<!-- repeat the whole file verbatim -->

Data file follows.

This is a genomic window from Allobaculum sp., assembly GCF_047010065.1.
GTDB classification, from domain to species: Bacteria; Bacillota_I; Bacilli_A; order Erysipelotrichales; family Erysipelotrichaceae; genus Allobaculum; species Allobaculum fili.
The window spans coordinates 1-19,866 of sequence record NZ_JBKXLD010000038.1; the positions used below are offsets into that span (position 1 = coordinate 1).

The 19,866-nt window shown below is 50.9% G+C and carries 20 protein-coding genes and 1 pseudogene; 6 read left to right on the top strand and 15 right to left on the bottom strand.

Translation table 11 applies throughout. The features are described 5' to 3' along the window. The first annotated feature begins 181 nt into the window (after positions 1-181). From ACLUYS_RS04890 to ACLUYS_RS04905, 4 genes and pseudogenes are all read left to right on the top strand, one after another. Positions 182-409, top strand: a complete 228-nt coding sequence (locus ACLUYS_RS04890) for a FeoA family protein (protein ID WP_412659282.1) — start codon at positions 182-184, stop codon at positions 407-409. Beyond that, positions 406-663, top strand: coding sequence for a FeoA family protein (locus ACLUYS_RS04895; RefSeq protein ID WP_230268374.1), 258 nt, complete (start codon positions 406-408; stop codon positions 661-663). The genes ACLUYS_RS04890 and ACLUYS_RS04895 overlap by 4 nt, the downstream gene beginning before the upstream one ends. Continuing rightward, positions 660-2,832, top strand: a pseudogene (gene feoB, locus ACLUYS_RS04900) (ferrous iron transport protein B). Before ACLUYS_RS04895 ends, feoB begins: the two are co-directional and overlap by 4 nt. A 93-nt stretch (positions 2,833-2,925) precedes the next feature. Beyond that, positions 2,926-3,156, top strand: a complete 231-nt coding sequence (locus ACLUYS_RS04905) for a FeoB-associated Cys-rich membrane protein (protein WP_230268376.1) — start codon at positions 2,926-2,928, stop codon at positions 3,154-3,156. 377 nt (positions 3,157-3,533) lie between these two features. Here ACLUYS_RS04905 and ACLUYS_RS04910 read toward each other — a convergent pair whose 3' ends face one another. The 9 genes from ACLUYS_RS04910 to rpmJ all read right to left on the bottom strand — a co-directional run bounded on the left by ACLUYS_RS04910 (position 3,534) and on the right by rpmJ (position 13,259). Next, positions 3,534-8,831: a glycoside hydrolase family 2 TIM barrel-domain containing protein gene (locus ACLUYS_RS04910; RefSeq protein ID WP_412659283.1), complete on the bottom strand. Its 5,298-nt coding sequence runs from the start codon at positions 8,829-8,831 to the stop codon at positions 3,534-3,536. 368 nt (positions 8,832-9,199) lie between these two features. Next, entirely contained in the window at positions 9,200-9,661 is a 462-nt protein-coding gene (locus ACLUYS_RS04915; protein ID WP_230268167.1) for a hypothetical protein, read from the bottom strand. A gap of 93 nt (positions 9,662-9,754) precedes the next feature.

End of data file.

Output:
This is a genomic window from Allobaculum sp., assembly GCF_047010065.1.
GTDB classification, from domain to species: Bacteria; Bacillota_I; Bacilli_A; order Erysipelotrichales; family Erysipelotrichaceae; genus Allobaculum; species Allobaculum fili.
The window spans coordinates 1-19,866 of sequence record NZ_JBKXLD010000038.1; the positions used below are offsets into that span (position 1 = coordinate 1).

The 19,866-nt window shown below is 50.9% G+C and carries 20 protein-coding genes and 1 pseudogene; 6 read left to right on the top strand and 15 right to left on the bottom strand.

Translation table 11 applies throughout. The features are described 5' to 3' along the window. The first annotated feature begins 181 nt into the window (after positions 1-181). From ACLUYS_RS04890 to ACLUYS_RS04905, 4 genes and pseudogenes are all read left to right on the top strand, one after another. Positions 182-409, top strand: a complete 228-nt coding sequence (locus ACLUYS_RS04890) for a FeoA family protein (protein ID WP_412659282.1) — start codon at positions 182-184, stop codon at positions 407-409. Beyond that, positions 406-663, top strand: coding sequence for a FeoA family protein (locus ACLUYS_RS04895; RefSeq protein ID WP_230268374.1), 258 nt, complete (start codon positions 406-408; stop codon positions 661-663). The genes ACLUYS_RS04890 and ACLUYS_RS04895 overlap by 4 nt, the downstream gene beginning before the upstream one ends. Continuing rightward, positions 660-2,832, top strand: a pseudogene (gene feoB, locus ACLUYS_RS04900) (ferrous iron transport protein B). Before ACLUYS_RS04895 ends, feoB begins: the two are co-directional and overlap by 4 nt. A 93-nt stretch (positions 2,833-2,925) precedes the next feature. Beyond that, positions 2,926-3,156, top strand: a complete 231-nt coding sequence (locus ACLUYS_RS04905) for a FeoB-associated Cys-rich membrane protein (protein WP_230268376.1) — start codon at positions 2,926-2,928, stop codon at positions 3,154-3,156. 377 nt (positions 3,157-3,533) lie between these two features. Here ACLUYS_RS04905 and ACLUYS_RS04910 read toward each other — a convergent pair whose 3' ends face one another. The 9 genes from ACLUYS_RS04910 to rpmJ all read right to left on the bottom strand — a co-directional run bounded on the left by ACLUYS_RS04910 (position 3,534) and on the right by rpmJ (position 13,259). Next, positions 3,534-8,831: a glycoside hydrolase family 2 TIM barrel-domain containing protein gene (locus ACLUYS_RS04910; RefSeq protein ID WP_412659283.1), complete on the bottom strand. Its 5,298-nt coding sequence runs from the start codon at positions 8,829-8,831 to the stop codon at positions 3,534-3,536. 368 nt (positions 8,832-9,199) lie between these two features. Next, entirely contained in the window at positions 9,200-9,661 is a 462-nt protein-coding gene (locus ACLUYS_RS04915; protein ID WP_230268167.1) for a hypothetical protein, read from the bottom strand. A gap of 93 nt (positions 9,662-9,754) precedes the next feature.